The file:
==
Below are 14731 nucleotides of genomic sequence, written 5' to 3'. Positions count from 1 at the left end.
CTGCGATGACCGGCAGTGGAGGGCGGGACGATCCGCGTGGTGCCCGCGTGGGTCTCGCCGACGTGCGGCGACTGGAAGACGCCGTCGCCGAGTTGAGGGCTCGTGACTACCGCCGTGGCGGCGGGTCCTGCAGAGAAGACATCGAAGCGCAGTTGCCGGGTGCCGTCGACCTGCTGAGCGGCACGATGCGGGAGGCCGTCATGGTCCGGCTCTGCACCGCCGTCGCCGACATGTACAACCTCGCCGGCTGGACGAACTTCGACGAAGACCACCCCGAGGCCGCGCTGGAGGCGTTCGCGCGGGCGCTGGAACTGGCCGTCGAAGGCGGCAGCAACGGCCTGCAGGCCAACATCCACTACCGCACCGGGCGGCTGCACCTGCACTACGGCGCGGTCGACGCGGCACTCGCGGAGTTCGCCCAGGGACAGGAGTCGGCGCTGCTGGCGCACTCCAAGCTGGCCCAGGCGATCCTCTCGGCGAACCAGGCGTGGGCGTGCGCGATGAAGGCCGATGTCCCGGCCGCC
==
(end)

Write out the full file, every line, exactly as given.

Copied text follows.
Below are 14731 nucleotides of genomic sequence, written 5' to 3'. Positions count from 1 at the left end.
CTGCGATGACCGGCAGTGGAGGGCGGGACGATCCGCGTGGTGCCCGCGTGGGTCTCGCCGACGTGCGGCGACTGGAAGACGCCGTCGCCGAGTTGAGGGCTCGTGACTACCGCCGTGGCGGCGGGTCCTGCAGAGAAGACATCGAAGCGCAGTTGCCGGGTGCCGTCGACCTGCTGAGCGGCACGATGCGGGAGGCCGTCATGGTCCGGCTCTGCACCGCCGTCGCCGACATGTACAACCTCGCCGGCTGGACGAACTTCGACGAAGACCACCCCGAGGCCGCGCTGGAGGCGTTCGCGCGGGCGCTGGAACTGGCCGTCGAAGGCGGCAGCAACGGCCTGCAGGCCAACATCCACTACCGCACCGGGCGGCTGCACCTGCACTACGGCGCGGTCGACGCGGCACTCGCGGAGTTCGCCCAGGGACAGGAGTCGGCGCTGCTGGCGCACTCCAAGCTGGCCCAGGCGATCCTCTCGGCGAACCAGGCGTGGGCGTGCGCGATGAAGGCCGATGTCCCGGCCGCC